Accurate representation of how bright Ixon IQ is – Photo:
Peter White Cycles…

The photo above shows how bright the Ixon IQ is to the naked eye. My video camera loses a lot of the brightness and when uploaded to Youtube it gets dimmer again.

Overall Impression of the Ixon IQ

Awesome. This light exceeded all my expectations. The thought and careful design that’s gone into the beam pattern is impressive. You get exactly the light you need where you need it and nowhere else. One reason I didn’t buy this type of European light earlier was that I assumed it had to cost a fortune, but at $110USD it’s the same price as a Dinotte 200L and out performs the Dinotte handily. Until I get a dynohub sorted for my rando bike I’ll have to “steal” this light from Sharon for my longer brevets…=-) Two of these lights would be a great rando setup that could be swapped to a commuter bike during the week. If you need a high quality battery bike light for street/MUP use I can’t recommend anything better. A few final points:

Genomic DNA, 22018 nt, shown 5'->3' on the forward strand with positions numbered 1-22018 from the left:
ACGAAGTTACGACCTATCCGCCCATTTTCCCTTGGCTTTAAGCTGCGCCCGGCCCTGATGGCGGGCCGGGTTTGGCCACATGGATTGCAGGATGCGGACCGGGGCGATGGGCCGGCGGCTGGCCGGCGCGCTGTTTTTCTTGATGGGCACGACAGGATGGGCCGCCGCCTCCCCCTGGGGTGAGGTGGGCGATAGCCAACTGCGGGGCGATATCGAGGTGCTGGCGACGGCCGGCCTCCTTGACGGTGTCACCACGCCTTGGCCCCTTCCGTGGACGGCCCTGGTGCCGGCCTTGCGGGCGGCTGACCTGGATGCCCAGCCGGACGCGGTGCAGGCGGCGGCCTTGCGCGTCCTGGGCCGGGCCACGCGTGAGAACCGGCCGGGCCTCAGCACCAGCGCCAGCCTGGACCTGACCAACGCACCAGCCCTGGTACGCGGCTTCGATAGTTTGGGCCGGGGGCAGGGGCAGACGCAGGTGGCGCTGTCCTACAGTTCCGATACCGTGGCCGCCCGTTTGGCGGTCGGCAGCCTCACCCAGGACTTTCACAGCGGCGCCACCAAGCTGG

BTW – my original test videos are brighter and easier to see than once uploaded to Youtube. If you’d like a copy of the original videos click here. Videos are being uploaded as I post this so if you can’t download them quite yet give it an hour and try again.





Dinotte Glare Reduction Hack…

14 12 2010

 

Dinotte 200L-AA with DIY 1/3rd vertical cut off...